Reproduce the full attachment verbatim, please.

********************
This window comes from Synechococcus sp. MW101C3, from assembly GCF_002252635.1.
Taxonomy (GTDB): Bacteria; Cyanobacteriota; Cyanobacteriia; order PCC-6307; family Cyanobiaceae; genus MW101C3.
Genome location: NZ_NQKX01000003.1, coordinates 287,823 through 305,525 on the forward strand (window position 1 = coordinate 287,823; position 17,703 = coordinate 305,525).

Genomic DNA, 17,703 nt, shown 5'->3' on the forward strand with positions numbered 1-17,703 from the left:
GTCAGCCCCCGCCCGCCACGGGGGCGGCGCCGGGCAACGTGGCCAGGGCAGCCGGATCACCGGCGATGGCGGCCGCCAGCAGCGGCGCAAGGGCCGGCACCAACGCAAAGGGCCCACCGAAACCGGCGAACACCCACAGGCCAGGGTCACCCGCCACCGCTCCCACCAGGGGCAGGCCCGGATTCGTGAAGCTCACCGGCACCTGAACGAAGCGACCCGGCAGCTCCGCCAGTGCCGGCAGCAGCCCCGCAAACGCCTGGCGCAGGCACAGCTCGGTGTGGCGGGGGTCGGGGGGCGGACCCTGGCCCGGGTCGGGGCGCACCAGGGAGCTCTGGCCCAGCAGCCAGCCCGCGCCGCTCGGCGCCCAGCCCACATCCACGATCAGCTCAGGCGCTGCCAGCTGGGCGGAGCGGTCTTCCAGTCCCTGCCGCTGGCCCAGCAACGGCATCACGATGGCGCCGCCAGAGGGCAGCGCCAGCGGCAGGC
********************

This window comes from Synechococcus sp. MW101C3, from assembly GCF_002252635.1.
Taxonomy (GTDB): Bacteria; Cyanobacteriota; Cyanobacteriia; order PCC-6307; family Cyanobiaceae; genus MW101C3.
Genome location: NZ_NQKX01000003.1, coordinates 287,823 through 305,525 on the forward strand (window position 1 = coordinate 287,823; position 17,703 = coordinate 305,525).

Genomic DNA, 17,703 nt, shown 5'->3' on the forward strand with positions numbered 1-17,703 from the left:
GTCAGCCCCCGCCCGCCACGGGGGCGGCGCCGGGCAACGTGGCCAGGGCAGCCGGATCACCGGCGATGGCGGCCGCCAGCAGCGGCGCAAGGGCCGGCACCAACGCAAAGGGCCCACCGAAACCGGCGAACACCCACAGGCCAGGGTCACCCGCCACCGCTCCCACCAGGGGCAGGCCCGGATTCGTGAAGCTCACCGGCACCTGAACGAAGCGACCCGGCAGCTCCGCCAGTGCCGGCAGCAGCCCCGCAAACGCCTGGCGCAGGCACAGCTCGGTGTGGCGGGGGTCGGGGGGCGGACCCTGGCCCGGGTCGGGGCGCACCAGGGAGCTCTGGCCCAGCAGCCAGCCCGCGCCGCTCGGCGCCCAGCCCACATCCACGATCAGCTCAGGCGCTGCCAGCTGGGCGGAGCGGTCTTCCAGTCCCTGCCGCTGGCCCAGCAACGGCATCACGATGGCGCCGCCAGAGGGCAGCGCCAGCGGCAGGC